Der Letzte Mensch
DER LETZTE MENSCH
THE LAST MESSIAH
”One night in long bygone times, man awoke and saw himself.
He saw that he was naked under cosmos, homeless in his own body. All things dissolved before his testing thought, wonder above wonder, horror above horror unfolded in his mind.
Then woman too awoke and said it was time to go and slay. And he fetched his bow and arrow, a fruit of the marriage of spirit and hand, and went outside beneath the stars. But as the beasts arrived at their waterholes where he expected them of habit, he felt no more the tiger’s bound in his blood, but a great psalm about the brotherhood of suffering between everything alive.
That day he did not return with prey, and when they found him by the next new moon, he was sitting dead by the waterhole.”
Peter Wessel Zappfe
I am a barren woman. This is not something we talk about very often. It seems like I am not allowed to. It is too uncomfortable. Whether I was doomed, or whether I chose it as the women in the following texts, I still don’t know.
I remember a conversation with my brother in law, sitting on the decks of a small ferry, a short travel from the cabin of my ex-husbands small resort. Both of us were in our late twenties, I think I had married a year or two earlier. When it came up that I didn’t want any children, he instantly replied “that’s a bit late to say!” I was stunned. So by marrying I had kind of promised to give birth? I remember thinking that my husband knew this very well, and I was surprised that a ring could make people forget who I was, or expect things that was highly unlikely. Nobody had any reason to think of me as the “mothering type”. But since I married, they just assumed I would give birth. Even radical friends of mine admitted to this view. It surprised me, because I never imagined myself to have children.
My husband left me when I was 28. I was at work, and when I came home he was gone without a note or nothing. I cried the rest of the year. A year later a tumour the size of an orange was discovered in my uterine. They told me that the treatment would burn it all away. I asked them if I could remove an egg, but this would diminish my chances for survival. I still remember that I didn’t want to have kids even when I was married, so why should this matter now? Unfortunately it does. It seems like being a barren woman makes you half person.
A year ago, September 14th 2013, Liv Kristin Holmberg challenged “Non-Mothers” to write about their choice. By posting the request online she received fifteen texts by Scandinavian women. Six months later, I was introduced to her. We had never met before, but several colleagues had told me about her work. Later she wrote to me about a project that might fit for Berlin. I was stunned, again. She didn’t know I was barren, she came to me, what I did was just to sharpen the edges. I am just another of the Non-Mothers, not pretending to be anonymous, or neutral, as I keep asking myself what she asked the other Non-Mothers: Are we obliged to give birth, to create life?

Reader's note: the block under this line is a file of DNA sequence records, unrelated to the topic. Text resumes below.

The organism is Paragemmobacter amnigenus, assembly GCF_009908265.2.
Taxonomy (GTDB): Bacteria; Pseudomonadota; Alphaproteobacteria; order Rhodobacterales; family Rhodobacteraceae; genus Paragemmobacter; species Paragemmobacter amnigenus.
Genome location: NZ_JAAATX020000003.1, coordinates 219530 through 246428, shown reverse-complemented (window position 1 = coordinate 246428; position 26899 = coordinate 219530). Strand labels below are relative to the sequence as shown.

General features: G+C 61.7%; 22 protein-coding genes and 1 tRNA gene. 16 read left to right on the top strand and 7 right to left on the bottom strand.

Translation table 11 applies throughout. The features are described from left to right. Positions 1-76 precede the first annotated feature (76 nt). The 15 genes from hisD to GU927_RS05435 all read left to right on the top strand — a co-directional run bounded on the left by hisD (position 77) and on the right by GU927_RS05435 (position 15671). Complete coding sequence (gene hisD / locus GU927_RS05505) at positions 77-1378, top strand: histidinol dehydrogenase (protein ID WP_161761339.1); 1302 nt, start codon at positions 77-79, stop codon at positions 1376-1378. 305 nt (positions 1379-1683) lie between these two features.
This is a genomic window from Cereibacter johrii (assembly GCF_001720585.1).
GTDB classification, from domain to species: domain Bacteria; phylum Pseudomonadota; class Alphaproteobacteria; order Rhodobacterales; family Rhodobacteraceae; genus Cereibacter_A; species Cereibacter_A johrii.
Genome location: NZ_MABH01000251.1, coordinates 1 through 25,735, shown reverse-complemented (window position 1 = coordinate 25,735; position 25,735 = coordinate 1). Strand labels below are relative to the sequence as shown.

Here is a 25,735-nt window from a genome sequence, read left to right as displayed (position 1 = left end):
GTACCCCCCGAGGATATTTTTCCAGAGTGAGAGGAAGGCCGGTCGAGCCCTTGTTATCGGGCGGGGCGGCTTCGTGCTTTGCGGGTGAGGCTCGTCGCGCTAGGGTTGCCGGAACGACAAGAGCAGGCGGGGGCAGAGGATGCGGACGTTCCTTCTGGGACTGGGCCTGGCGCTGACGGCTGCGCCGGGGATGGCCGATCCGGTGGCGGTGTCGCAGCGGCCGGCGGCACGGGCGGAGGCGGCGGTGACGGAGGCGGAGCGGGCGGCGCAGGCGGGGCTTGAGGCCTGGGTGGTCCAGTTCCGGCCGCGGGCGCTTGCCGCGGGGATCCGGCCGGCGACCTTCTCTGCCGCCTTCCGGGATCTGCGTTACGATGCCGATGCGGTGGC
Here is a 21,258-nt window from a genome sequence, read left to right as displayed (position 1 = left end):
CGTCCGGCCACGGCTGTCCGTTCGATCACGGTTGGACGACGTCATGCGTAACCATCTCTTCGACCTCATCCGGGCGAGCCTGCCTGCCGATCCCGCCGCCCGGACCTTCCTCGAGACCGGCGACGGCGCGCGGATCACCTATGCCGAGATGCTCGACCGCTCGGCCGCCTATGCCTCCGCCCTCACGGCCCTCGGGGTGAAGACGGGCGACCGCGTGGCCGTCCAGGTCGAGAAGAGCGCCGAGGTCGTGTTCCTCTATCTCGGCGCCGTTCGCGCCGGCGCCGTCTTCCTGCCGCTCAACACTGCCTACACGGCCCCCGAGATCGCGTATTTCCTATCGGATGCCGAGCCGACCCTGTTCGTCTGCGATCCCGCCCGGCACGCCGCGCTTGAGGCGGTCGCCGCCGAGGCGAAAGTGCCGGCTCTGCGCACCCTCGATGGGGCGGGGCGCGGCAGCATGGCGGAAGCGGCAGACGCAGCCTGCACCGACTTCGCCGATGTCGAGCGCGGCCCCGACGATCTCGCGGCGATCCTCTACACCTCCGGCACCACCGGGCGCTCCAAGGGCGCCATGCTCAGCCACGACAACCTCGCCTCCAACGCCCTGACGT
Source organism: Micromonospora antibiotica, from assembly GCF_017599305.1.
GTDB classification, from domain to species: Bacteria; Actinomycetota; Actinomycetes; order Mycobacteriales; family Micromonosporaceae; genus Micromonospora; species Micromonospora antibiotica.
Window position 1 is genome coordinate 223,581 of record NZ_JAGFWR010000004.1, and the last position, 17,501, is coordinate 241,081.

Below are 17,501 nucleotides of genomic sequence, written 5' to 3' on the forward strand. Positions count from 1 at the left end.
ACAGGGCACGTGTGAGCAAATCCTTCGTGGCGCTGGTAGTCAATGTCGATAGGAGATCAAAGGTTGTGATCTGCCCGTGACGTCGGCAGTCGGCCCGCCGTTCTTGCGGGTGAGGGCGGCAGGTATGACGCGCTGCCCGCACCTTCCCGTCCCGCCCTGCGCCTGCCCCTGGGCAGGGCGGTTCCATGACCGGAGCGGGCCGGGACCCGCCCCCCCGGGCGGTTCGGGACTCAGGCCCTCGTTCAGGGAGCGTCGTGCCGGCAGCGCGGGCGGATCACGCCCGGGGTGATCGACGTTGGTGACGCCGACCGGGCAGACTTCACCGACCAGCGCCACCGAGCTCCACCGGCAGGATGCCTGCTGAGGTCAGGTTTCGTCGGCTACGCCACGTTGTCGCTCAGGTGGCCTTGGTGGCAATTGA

Maria Veie, Curator
ONE OF FIFTEEN TEXTS
Dear child whom I will never get to know,
I think of you sometimes. I wonder if you’d turn out to be adventurous like him or if you would be more skeptical like me? Would you get his wonderful hair, curly and dark or my blonde and thin hair? What kind of music would you like? What decisions would you make in life? Would I support you fully or would I turn out to be a controlling mother full of anxiety? Who would break your heart for the first time? Would you come to me and talk about the pain? I hope so. I know I would be able to answer since I’ve been there too.
In my dreams you are the perfect child. Daring, self-confident, talented and adventurous. However, I will never get to know.
It hasn’t been easy, I want you to know that. The road up until now was rocky and long. I’ve been questioned so many times and I have to defend myself and my decision – not sometimes but always and everywhere. I started to even question it myself since it seemed so provocative and wrong.
You might think “but it takes two”. My dear, the truth is that he has never been questioned or even asked why he doesn’t want to become a father. He has not even once in his life had to explain why. I wonder why that is? To him it was such an easy thing that he wouldn’t even call it a decision and to me it was almost like a revolution. Not because of what I felt or knew was right, but because of what I knew the world around me felt.
Women close to me have said that when a child is born, a mother’s heart is no longer her own. My dear, I can truly say I own my own heart. My heart isn’t cold and egoistic just because you don’t exist. It’s actually filled with love and compassion.
I still remember the moment when I knew I would never get to hold you in my arms. I cried. Not of sorrow, but it was a cry of relief. I felt whole again.
I had always known deep in my heart, but at that very moment I just knew I was ready to tell the world. The world with all its expectations and images of what every woman want and should be like. There and then I knew I was ready. I said the words out loud to myself. They sounded wonderful. “I will never bare a child, I will never be a mother”.
I hope I’ll be able to return to that place one day, that I can sit down on that very rock and still feel certain, happy and confident about my life. A life lived without, but in some way also with, you.
Anonymous scandinavian woman
American Church in Berlin Dennewitzplatz, 10783 Berlin, Germany 19th Sept
Prosjektrommet, Traktorstallen, Eidsvoll Verk Magoveien 24, 2074 Eidsvoll, Norway 13th Dec
Berlin, october 2014